When a crowd gathers on the courthouse lawn in Leesburg for a Sunday evening performance run by the Bluemont Concert Series, the scene is a familiar one -- families bringing blankets to sit on and picnics to munch on while they enjoy the show. It is only after the performance that a stranger to the concert would be aware of an unusual sight.
"Having 800 people on that courthouse lawn, you'd think that would create quite a mess," said Peter Dunning, executive director of the concert series. "But we ask people to pick up their trash, and after the concert the place doesn't look like anybody's been there."
The secret, said Dunning, the only paid member of the nonprofit group now running its third summer series of concerts in Leesburg, lies in "how you present what you're doing and how you explain to people that this is a partnership. We have a partnership with the town and the county, and part of the partnership is the people" who come to the concerts.
In return for taking care of their trash and paying a $1 admission fee, audiences can attend concerts which, without the Bluemont Concert Series, would probably never be held in a small town like Leesburg.
The performers that Peter Dunning and the concert series bring to Loudoun County (and now, in similar programs, to Fauquier, Clarke and Frederick counties) are a diverse mix -- from internationally known English concertina player Alastair Anderson to Trapezoid, a West Virginia folk and bluegrass group, to lutenist Howard Bass, who has performed at the White House and with Anderson in England and on the back porch in Bluemont, where he lived when he and Dunning first organized the Bluemont concert series.
It was about 10 years ago that a group of friends -- many of whom had just moved to Bluemont from Ohio or New York or somewhere else far from the hills of the Blue Ridge -- began getting together once in a while to play music. They began holding country dances as well, in the old Bluemont school. The word spread, the audiences grew and somewhere along the line a little organization crept into the informal gathering.
"Probably in 1978 we started calling it something," said Dunning.
Now the Bluemont Concert Series has about 800 members who give annual contributions that make up a good part of the group's budget. Last year Dunning and the BCS Board of Directors, with the help of volunteers, presented more than 140 performances in Loudoun County and the surrounding area.
In addition to the summer series and other concerts the rest of the year at the old Bluemont school, the organization brings benefit performances to local hospitals and nursing homes. The Bluemont Concert Series also runs an Artist in Education Program, and last year held 65 concerts in the classrooms of local schools.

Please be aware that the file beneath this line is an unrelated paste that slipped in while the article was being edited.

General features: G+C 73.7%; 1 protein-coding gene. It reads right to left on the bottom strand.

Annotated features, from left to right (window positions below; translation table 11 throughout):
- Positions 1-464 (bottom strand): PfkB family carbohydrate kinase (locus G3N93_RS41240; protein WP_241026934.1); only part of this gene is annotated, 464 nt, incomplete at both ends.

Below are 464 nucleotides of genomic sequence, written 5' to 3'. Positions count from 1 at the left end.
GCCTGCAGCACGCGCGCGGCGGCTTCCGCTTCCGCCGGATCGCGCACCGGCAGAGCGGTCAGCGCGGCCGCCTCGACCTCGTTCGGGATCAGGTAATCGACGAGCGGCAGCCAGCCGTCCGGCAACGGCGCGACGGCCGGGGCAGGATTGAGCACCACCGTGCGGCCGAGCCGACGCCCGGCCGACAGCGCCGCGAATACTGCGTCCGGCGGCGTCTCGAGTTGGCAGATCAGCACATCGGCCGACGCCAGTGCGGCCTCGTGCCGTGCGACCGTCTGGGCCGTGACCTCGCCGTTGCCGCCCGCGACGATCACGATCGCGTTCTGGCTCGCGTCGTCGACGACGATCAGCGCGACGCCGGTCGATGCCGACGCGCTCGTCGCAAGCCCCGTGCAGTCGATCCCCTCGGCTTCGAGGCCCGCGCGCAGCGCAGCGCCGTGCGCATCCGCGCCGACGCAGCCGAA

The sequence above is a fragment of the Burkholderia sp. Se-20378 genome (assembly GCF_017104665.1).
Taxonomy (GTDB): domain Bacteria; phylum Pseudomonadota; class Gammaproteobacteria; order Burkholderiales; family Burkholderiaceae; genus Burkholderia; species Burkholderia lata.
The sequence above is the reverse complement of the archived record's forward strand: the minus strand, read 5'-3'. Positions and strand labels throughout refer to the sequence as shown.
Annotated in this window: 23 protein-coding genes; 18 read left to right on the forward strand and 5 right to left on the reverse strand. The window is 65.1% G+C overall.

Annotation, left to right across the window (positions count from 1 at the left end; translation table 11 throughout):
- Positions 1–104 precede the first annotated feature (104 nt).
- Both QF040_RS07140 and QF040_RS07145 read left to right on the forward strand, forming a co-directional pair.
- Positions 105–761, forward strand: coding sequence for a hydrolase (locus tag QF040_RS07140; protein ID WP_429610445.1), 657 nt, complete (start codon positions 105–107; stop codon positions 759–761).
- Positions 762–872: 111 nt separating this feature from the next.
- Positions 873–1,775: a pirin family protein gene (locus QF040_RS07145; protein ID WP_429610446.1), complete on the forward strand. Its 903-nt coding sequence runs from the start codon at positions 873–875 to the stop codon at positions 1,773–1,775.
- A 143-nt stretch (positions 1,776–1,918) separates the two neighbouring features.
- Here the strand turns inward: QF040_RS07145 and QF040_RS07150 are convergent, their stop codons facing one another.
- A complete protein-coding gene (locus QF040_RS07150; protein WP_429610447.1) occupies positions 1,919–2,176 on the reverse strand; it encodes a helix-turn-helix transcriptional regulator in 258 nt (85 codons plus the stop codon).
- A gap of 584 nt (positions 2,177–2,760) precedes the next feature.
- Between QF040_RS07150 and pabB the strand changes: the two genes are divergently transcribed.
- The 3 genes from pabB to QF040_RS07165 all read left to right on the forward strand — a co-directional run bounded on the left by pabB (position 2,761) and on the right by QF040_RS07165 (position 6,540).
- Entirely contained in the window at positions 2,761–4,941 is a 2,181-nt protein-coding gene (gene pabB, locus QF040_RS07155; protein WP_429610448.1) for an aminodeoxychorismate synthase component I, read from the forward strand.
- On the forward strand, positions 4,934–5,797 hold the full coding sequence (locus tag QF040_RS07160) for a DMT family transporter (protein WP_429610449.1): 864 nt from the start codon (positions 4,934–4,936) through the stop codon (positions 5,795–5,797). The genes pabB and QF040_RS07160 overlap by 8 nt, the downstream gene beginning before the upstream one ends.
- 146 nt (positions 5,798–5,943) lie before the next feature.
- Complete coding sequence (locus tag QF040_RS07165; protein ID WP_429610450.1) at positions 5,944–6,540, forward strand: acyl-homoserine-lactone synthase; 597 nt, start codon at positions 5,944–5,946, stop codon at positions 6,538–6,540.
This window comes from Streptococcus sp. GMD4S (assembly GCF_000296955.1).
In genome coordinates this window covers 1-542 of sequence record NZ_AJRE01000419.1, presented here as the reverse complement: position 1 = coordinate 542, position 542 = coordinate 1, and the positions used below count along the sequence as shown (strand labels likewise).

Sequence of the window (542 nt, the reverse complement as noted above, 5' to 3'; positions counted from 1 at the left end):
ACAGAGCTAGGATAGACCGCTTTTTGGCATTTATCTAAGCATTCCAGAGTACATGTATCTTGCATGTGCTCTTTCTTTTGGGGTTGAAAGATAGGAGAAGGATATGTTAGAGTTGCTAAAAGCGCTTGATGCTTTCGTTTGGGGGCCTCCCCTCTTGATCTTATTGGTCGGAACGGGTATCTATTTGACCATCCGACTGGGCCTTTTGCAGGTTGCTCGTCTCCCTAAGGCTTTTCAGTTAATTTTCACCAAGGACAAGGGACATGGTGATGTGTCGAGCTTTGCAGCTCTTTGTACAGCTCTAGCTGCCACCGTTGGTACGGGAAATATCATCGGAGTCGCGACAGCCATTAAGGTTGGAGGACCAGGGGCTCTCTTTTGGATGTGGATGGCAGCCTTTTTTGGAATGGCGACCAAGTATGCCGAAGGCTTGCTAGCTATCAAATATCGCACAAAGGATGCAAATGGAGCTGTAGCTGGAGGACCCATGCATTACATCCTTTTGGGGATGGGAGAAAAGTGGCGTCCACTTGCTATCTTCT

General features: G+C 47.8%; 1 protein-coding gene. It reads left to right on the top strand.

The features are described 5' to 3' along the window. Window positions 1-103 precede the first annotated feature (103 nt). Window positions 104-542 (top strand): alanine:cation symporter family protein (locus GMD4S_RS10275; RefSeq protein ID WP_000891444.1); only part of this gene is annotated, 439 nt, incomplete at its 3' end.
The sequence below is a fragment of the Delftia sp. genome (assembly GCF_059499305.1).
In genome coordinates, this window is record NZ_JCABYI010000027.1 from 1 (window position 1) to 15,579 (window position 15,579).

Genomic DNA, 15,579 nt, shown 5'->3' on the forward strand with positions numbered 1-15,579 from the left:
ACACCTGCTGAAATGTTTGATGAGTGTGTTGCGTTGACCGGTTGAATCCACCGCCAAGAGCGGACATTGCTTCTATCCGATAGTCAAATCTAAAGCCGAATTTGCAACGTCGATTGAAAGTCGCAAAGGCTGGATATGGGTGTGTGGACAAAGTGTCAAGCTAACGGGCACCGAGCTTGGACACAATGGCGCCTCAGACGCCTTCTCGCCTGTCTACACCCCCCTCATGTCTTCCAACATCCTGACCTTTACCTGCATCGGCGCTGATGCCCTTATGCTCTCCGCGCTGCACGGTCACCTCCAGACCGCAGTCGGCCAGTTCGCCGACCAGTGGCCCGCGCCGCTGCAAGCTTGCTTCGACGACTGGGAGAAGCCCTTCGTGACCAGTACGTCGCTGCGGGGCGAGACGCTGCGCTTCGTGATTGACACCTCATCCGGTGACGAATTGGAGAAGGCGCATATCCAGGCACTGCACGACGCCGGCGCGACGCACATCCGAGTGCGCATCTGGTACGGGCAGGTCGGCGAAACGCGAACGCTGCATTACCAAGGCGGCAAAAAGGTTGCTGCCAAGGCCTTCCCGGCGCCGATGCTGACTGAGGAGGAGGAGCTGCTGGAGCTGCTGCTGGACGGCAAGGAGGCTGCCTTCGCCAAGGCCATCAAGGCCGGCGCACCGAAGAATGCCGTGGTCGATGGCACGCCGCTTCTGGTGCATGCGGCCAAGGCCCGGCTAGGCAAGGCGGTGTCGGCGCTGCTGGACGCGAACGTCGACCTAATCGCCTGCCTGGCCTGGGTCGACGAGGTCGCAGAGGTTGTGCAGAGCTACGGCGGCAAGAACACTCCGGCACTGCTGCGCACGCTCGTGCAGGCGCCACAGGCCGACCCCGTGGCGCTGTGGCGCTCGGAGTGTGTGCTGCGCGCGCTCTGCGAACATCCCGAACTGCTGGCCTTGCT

Dunning manages the group's growing list of activities on a budget (1983's was $60,000) that represents the "spirit of cooperation" he says characterizes the programs. In Loudoun County, the concert series receives a small grant from the county government and office space in a county building. Leesburg town council annually provides $2,500 for the series, donates use of the courthouse lawn and closes off several main streets to keep the concert area quiet. The Virginia Commission for the Arts provides a small matching grant.
Although some of the performers normally charge up to $2,000 a concert -- more than the Bluemont Concert Series could afford -- Dunning is able to bring them to Virginia by arranging a number of performances in the area during a group's weekend visit. Also, said Dunning, with most of the groups "we have some sort of relationship . . . and they understand we are not a big promoting organization."
For most of the musicians, playing for the Bluemont Concert Series is a "real different sort of experience," Dunning said. Reports from the musicians themselves attest to this, as does the 18-inch high stack of letters Dunning has received from musicians who want to participate.
Greg Artzner of Magpie, which will be in Leesburg this Sunday evening for a 7 p.m. concert of classical jazz and country tunes from the 1920s and '30s, has high praise for Dunning and the Bluemont Concert Series.
"We love playing all the gigs we've done for Peter," Artzner said. "It's a very accessible thing, not like your bigtime concerts . . . . It's a really great series, and I hope he's able to sustain it and keep it going."
Dunning has every intention that the Bluemont Concert Series continue its work. "The cultural spirit is one measure of the health of a community," he said. "I think that spirit lives the strongest in the community that at least in part creates this itself out of its own resources."